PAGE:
- Included flypad controller
- Up to 60m range
- Android or iPhone app (20m range)
There are two ways to control the Swing. You can either use your smartphone by downloading the control app, or use the included Parrot Flypad controller. The advantage of the Flypad is that you get up to 60 metres range, whereas your smartphone's connection will likely max out at 20 metres.
Using the included control pad is about as easy as you could hope for. There's a dedicated physical take-off and landing button, which takes the Swing drone up a couple of feet from the ground where it hovers steadily.
Once airborne, the pad's left joystick controls the height and rotation of the drone. The right joystick controls the directional movements.
There are other buttons too. The 1, 2, B and A buttons are all pre-programmed patterns that take the drone on a preset path. R1 takes a photo, while L1 performs a U-turn. Pressing-and-holding R2 or L2 will switch the drone to its plane mode, with its propellers and nose facing forwards for fly speeds up to 18.4mph.
While you only get one third of the potential range using your phone, the downloadable app is very easy to use, with a setup that's almost as easy as using the included controller. Launch the app then pair automatically via Bluetooth - as long as the drone is on, your phone should pick it up for pairing.
In addition to the two huge virtual joysticks on screen, there's an automatic take-off and landing button, alongside a number of settings for changing elements like maximum height and speed.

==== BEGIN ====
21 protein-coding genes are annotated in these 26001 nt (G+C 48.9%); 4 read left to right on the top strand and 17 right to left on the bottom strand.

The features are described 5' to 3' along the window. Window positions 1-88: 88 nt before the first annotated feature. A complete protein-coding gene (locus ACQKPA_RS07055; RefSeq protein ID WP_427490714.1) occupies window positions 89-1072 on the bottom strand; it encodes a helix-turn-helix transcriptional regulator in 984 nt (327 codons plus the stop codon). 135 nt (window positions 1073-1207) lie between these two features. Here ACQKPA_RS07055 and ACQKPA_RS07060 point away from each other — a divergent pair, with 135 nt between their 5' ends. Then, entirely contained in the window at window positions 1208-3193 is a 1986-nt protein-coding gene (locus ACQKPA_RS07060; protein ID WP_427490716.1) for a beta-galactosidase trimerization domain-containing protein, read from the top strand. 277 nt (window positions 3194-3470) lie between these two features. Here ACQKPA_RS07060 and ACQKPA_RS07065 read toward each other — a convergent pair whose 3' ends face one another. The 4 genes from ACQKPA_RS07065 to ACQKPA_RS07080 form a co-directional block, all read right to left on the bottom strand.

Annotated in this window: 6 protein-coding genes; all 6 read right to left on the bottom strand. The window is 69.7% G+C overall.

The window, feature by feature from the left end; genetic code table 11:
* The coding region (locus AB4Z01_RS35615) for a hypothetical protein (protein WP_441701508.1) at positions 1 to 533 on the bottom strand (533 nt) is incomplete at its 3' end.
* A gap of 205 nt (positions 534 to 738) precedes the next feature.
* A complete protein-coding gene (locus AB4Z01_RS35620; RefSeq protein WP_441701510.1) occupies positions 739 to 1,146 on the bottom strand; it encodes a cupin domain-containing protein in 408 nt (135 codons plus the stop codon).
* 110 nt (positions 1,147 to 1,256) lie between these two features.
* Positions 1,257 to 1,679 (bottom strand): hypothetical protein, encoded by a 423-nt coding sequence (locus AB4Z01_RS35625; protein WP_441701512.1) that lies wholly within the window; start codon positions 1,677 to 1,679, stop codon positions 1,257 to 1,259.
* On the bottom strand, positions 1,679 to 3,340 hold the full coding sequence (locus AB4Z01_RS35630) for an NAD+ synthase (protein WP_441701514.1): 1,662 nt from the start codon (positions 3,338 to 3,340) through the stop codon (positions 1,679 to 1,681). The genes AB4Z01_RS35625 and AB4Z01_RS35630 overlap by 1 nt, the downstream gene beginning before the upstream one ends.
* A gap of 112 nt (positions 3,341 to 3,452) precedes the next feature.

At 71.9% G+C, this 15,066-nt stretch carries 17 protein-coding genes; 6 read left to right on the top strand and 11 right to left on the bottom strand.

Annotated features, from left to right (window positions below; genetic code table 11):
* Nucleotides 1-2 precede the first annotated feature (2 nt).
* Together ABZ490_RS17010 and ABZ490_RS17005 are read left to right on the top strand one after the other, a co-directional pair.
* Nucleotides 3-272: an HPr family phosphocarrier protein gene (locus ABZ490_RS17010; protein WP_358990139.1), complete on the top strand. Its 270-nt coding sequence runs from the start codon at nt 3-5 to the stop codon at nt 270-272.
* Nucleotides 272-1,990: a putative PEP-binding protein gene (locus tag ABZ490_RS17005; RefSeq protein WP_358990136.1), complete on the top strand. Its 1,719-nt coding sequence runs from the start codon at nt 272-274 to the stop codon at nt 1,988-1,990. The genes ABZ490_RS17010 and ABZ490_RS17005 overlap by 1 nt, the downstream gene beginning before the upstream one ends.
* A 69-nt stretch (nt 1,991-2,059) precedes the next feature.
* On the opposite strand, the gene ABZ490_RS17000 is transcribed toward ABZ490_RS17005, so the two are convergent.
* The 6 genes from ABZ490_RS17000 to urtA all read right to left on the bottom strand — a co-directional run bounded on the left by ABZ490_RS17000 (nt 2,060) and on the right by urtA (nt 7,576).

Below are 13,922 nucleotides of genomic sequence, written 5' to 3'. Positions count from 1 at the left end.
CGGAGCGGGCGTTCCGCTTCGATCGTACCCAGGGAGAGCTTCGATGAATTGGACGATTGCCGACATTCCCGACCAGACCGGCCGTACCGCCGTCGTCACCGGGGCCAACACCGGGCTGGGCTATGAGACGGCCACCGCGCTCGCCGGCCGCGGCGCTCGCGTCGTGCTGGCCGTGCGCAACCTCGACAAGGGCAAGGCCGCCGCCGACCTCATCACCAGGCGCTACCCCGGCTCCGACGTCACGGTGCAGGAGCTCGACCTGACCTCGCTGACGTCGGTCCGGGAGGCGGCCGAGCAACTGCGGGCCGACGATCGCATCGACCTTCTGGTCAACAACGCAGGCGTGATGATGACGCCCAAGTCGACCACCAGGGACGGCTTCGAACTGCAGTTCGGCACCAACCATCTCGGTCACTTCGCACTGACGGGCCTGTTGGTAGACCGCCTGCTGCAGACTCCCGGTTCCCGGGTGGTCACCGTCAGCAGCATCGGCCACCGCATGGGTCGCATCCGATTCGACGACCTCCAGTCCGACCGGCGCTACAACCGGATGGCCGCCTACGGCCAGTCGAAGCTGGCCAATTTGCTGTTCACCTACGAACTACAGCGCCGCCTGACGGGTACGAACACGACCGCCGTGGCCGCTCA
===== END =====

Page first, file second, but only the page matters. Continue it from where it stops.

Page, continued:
Parrot Swing: Easy flying
- Automatic take-off and landing
- Battery lasts a few minutes
- Second battery included
- 30-minute recharge time
While the Swing is not explicitly designed for exclusive indoor use, its size and weight mean it's much easier to fly indoors than a "proper" drone. It's also so small and light that any wind outdoors will easily send it off course, into a tree, shed, or person.
Being so small and light means it's very responsive though. For the most part, that's what you want in a drone. You want to know that your joystick control results in a swift, fast movement. But in a confined space, that's not always a good thing: we crashed into a few windows, door frames and ceilings by generally trying to be a bit too clever.
When the Swing drone detects impact it tends to shut off the propellers and go in to freefall, which sounds a lot worse than it is. Its size and weight mean that when it does fall, there's no real damage upon impact with the ground. It's not really heavy enough to break; it generally just falls like a feather and lands on its side.
The biggest negative about flying the drone is that while you're getting to grips with the controller and drone response, the battery dies. Fortunately there's a second spare one in the box, but it's still not quite enough.
Parrot claims the battery can last up to seven minutes in regular quad-copter flight mode, or eight and a half minutes in plane mode. But we found it didn't come close. Indeed, most of the time, five minutes was the average, if not less. And with a 30-minute recharge per battery there's some waiting around to be done after just 10 minutes of fun!
On the whole, the Parrot Swing is a fun toy, and it's not hideously expensive. It can take (really bad) pictures, it can take off and land on its own, and is very easy to fly. It also costs a fraction of what you'd pay for a high-end drone.